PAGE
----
False memories can be implanted, even violent crimes!

If you remember something did it really happen?

We know how hard it is sometimes to remember past events. We may even suspect that some of our memories aren’t certain but there is no way to create a memory of something which didn’t happen. Or is it?

Could you be convinced of a crime?

Could you be convinced of a crime?

Despite our desire to be certain of memory, it’s now being realised in the legal world how often poor interview techniques can implant memories which even the accused believe are true. By testing a group of 60 students in three weekly 40 minute interviews, it was possible to implant false memories simply by mixing real and false information.

We can all realise we may be missing something and if an interviewer confidently intersperses false content with true information, it’s too easy to think our memory is faulty.

In the experiment the 60 students were presented with both correct and false information, which involved them as a teen, including false events relating to a crime of assault or theft. They were prompted to think harder to try to remember the false memory.

In follow-up interviews two-thirds of the students formed false memories for the emotional events they were told had happen to the extent they had embellished them with incredibly vivid details of the crimes, far beyond what they were told and had never happened.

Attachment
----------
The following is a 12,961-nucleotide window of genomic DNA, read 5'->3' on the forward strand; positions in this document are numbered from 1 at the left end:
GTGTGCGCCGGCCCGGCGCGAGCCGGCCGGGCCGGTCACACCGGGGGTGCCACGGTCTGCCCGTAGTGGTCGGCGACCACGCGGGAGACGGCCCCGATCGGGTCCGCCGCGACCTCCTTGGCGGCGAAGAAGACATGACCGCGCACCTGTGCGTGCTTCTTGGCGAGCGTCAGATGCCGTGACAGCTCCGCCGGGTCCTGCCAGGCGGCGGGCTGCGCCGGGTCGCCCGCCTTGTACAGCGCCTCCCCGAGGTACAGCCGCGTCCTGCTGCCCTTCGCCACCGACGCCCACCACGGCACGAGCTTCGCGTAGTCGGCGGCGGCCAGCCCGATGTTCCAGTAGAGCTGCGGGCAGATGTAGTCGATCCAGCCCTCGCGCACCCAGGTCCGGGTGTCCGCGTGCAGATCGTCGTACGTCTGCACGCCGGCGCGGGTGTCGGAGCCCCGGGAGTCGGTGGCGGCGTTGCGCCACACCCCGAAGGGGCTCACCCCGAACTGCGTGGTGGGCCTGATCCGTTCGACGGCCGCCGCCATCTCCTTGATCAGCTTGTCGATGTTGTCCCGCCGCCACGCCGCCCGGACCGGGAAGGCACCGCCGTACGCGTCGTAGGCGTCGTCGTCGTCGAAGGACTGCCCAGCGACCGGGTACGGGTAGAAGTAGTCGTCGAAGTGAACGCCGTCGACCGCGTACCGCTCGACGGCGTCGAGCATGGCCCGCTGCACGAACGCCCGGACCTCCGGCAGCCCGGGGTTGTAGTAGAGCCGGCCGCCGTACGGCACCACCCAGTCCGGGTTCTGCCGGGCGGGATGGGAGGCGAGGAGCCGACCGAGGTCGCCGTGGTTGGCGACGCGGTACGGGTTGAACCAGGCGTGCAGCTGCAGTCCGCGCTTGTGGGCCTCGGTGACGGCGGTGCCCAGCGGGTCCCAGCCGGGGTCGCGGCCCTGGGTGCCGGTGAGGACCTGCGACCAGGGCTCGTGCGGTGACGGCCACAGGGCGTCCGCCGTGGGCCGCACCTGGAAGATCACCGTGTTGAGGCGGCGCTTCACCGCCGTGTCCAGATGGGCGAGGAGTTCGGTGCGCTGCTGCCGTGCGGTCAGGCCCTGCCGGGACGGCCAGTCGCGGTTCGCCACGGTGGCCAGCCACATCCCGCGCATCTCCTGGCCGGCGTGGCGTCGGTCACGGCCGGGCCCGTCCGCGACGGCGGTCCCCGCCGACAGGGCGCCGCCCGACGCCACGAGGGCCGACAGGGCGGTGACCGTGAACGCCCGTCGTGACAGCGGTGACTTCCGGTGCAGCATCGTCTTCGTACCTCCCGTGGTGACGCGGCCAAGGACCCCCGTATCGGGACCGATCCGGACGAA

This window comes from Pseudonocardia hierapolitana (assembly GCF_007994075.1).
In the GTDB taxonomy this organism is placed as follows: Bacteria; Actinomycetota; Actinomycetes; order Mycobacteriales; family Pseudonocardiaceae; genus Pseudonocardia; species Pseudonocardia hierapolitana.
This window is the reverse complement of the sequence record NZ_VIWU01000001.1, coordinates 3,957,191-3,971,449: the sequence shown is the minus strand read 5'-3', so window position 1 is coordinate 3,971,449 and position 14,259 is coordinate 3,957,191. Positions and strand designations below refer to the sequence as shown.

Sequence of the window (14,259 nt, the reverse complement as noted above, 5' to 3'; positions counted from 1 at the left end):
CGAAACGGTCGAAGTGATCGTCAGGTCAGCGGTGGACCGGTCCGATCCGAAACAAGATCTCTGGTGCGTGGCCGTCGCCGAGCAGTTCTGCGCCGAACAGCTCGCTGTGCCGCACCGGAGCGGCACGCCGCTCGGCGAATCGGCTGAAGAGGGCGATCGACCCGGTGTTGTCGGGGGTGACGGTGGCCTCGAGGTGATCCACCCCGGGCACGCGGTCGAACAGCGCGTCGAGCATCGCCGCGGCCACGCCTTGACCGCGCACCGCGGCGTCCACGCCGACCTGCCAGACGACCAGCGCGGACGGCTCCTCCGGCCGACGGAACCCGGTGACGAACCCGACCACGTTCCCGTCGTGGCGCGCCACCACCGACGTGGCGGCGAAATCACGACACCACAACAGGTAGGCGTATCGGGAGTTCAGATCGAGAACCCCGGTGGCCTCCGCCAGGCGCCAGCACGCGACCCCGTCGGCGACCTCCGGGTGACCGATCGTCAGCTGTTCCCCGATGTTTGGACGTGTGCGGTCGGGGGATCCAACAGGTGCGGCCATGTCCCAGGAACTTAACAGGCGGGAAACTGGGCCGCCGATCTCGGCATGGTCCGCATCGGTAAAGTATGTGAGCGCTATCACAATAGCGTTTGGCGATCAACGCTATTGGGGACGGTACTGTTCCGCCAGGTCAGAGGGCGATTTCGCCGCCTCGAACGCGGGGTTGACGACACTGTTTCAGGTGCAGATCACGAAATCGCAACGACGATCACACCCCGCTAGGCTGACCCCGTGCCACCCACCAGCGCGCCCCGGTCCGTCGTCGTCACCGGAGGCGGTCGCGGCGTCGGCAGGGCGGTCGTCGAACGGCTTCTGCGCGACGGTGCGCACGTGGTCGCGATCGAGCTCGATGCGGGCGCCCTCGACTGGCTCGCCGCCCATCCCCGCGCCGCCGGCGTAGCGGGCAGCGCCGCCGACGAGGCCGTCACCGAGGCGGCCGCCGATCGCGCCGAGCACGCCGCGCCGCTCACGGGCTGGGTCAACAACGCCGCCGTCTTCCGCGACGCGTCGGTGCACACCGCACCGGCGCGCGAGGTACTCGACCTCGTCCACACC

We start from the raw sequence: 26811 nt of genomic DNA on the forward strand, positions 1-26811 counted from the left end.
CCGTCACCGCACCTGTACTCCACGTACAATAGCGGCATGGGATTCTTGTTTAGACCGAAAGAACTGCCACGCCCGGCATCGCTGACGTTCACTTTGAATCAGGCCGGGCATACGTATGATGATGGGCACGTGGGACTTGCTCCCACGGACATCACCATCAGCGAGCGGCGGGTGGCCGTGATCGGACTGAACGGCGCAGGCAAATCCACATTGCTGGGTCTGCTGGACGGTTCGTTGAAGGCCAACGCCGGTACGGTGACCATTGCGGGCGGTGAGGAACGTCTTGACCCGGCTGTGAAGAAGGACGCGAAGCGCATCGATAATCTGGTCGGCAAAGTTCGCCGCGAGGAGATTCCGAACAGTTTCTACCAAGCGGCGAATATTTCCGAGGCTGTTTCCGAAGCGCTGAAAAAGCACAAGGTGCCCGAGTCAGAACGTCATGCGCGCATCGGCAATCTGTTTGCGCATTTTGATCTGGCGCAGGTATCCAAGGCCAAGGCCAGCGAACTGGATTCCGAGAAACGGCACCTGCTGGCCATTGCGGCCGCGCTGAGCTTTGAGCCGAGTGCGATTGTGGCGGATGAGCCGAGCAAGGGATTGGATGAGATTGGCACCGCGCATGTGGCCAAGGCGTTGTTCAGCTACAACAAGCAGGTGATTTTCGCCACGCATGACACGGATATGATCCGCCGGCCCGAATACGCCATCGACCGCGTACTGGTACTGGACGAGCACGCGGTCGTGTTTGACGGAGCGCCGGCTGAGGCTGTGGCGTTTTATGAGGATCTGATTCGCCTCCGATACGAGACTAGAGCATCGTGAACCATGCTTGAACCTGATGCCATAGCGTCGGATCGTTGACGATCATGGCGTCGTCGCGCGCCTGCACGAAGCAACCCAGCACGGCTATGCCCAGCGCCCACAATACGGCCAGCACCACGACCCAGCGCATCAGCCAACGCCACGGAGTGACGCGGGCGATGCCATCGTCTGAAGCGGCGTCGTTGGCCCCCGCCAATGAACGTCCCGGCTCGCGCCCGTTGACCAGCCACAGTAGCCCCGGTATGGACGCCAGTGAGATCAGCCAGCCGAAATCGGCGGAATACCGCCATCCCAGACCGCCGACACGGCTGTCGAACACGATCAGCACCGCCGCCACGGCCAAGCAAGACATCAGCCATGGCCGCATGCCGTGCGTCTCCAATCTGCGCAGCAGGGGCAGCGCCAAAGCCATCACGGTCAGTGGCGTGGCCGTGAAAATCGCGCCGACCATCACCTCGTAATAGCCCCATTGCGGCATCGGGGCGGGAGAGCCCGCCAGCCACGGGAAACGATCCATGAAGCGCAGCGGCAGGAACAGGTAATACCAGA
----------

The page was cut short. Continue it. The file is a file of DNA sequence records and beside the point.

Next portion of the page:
This research speaks to the distinct possibility that most of us are likely able to generate rich false memories of emotional and criminal events,” says Julia Shaw of the University of Bedfordshire.

What this throws up is the reality of us being able to create false memories, dependant on the circumstances which help to reform them as part of remembering and not the reality of the actual events. Many of those situations are not in our control but as in this case, could be interviewers or investigators using poor techniques with misinformation, where we are emotionally involved and react in ways which form the false memories. It yet again shows the importance of investigators being diligent in their interviews so as not to add false information.

But the lingering thought here is, these are false memories, which the students know rationally are not true. But they still exist. So, as far as their memory is concerned, it’s just as valid as one that is correct. So from a memory point of view it happened. And that is about as real as we can trust any of our memories.

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